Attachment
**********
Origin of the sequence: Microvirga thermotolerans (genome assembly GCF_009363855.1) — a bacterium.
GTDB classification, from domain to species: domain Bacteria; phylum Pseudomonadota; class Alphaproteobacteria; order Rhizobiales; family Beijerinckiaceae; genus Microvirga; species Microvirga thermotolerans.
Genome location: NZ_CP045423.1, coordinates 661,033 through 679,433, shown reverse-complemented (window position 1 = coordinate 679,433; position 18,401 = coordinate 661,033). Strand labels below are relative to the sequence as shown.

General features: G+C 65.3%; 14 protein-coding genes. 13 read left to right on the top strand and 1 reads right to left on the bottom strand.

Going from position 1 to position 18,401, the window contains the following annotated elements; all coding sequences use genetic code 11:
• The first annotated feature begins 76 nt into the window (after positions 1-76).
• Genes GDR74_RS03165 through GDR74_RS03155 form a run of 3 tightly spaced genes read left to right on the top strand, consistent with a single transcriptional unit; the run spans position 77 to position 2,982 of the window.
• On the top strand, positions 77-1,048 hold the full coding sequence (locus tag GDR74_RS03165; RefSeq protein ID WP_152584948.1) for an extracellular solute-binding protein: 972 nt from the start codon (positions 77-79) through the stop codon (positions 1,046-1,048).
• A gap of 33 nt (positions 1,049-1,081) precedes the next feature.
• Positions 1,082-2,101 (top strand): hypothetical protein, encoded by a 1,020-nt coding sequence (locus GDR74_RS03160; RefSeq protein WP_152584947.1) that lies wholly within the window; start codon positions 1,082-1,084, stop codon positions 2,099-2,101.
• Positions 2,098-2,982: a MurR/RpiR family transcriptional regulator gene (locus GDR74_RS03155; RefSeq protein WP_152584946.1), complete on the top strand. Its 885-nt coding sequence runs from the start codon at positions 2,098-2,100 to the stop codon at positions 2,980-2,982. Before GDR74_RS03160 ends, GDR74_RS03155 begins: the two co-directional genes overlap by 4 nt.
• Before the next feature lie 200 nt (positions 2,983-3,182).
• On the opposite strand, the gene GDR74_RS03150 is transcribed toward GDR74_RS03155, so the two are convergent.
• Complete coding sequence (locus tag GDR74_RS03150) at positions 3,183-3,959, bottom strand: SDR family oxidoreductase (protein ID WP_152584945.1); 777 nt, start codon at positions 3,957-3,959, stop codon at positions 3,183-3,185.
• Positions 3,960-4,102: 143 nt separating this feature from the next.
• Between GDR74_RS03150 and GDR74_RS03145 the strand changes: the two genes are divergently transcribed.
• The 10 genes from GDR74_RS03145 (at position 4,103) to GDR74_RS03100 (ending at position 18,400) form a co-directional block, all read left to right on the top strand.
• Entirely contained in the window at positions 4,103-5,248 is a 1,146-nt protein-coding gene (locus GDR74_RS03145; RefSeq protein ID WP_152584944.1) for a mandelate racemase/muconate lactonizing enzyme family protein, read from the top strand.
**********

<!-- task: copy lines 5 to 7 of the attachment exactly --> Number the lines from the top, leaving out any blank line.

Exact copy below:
Going from position 1 to position 18,401, the window contains the following annotated elements; all coding sequences use genetic code 11:
• The first annotated feature begins 76 nt into the window (after positions 1-76).
• Genes GDR74_RS03165 through GDR74_RS03155 form a run of 3 tightly spaced genes read left to right on the top strand, consistent with a single transcriptional unit; the run spans position 77 to position 2,982 of the window.